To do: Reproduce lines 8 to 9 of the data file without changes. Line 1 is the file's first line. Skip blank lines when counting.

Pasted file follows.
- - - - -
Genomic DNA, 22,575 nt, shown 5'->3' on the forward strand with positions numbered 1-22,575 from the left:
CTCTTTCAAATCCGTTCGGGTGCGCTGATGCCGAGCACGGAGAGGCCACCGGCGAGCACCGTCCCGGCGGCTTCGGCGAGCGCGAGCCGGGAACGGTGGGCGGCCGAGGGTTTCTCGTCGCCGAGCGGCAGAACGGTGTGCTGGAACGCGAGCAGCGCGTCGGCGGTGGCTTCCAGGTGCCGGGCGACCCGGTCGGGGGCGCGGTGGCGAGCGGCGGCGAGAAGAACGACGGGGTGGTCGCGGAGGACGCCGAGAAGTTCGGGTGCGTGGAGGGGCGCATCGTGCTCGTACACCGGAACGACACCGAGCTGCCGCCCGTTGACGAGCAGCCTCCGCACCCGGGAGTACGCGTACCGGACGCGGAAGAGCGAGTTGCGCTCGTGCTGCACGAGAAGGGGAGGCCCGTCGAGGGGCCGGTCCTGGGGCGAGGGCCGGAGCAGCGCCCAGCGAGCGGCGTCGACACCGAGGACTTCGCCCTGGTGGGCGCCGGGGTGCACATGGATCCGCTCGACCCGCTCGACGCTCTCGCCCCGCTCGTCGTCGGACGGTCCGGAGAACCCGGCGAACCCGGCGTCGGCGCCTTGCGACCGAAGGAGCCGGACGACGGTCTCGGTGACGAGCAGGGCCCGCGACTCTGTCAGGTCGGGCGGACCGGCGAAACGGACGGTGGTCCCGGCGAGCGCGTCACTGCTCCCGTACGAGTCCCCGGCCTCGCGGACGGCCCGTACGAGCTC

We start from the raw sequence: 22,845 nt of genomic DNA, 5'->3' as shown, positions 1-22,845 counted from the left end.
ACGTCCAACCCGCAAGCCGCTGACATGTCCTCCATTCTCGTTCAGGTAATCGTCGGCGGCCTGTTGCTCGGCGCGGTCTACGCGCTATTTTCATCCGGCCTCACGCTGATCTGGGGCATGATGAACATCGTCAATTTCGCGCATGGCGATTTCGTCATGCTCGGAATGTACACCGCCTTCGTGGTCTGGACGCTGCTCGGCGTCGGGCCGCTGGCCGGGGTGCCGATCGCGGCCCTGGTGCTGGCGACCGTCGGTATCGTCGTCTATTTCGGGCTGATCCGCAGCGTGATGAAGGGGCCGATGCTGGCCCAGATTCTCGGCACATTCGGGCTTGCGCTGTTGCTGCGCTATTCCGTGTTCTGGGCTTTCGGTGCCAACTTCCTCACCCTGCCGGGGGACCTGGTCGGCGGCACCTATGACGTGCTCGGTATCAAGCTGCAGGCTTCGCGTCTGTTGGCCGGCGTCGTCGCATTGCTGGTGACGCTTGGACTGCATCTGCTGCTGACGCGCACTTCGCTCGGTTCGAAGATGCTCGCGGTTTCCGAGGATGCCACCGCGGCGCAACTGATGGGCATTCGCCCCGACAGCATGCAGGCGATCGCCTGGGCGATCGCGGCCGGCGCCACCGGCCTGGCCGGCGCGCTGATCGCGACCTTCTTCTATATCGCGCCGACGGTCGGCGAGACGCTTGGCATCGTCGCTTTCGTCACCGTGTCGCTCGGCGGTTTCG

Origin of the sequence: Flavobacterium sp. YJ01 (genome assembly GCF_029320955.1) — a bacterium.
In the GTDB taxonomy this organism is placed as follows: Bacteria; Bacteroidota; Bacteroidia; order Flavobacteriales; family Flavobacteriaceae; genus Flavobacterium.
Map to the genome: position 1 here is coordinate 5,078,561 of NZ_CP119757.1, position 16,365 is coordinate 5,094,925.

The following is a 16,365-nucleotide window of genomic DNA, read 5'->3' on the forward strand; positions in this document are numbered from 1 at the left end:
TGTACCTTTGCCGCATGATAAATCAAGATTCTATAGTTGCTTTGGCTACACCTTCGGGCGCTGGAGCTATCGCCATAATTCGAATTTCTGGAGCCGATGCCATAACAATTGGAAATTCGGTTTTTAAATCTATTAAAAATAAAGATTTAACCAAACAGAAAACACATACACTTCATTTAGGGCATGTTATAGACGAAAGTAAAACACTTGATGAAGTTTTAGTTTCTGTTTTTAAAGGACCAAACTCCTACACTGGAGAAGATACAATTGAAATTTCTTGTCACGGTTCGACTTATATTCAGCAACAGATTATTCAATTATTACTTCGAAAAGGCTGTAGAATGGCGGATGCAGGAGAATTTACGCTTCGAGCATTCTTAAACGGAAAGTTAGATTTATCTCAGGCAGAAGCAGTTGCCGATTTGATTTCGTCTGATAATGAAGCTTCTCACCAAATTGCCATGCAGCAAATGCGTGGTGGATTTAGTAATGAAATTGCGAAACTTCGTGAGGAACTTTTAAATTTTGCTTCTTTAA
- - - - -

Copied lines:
The following is a 16,365-nucleotide window of genomic DNA, read 5'->3' on the forward strand; positions in this document are numbered from 1 at the left end:
TGTACCTTTGCCGCATGATAAATCAAGATTCTATAGTTGCTTTGGCTACACCTTCGGGCGCTGGAGCTATCGCCATAATTCGAATTTCTGGAGCCGATGCCATAACAATTGGAAATTCGGTTTTTAAATCTATTAAAAATAAAGATTTAACCAAACAGAAAACACATACACTTCATTTAGGGCATGTTATAGACGAAAGTAAAACACTTGATGAAGTTTTAGTTTCTGTTTTTAAAGGACCAAACTCCTACACTGGAGAAGATACAATTGAAATTTCTTGTCACGGTTCGACTTATATTCAGCAACAGATTATTCAATTATTACTTCGAAAAGGCTGTAGAATGGCGGATGCAGGAGAATTTACGCTTCGAGCATTCTTAAACGGAAAGTTAGATTTATCTCAGGCAGAAGCAGTTGCCGATTTGATTTCGTCTGATAATGAAGCTTCTCACCAAATTGCCATGCAGCAAATGCGTGGTGGATTTAGTAATGAAATTGCGAAACTTCGTGAGGAACTTTTAAATTTTGCTTCTTTAA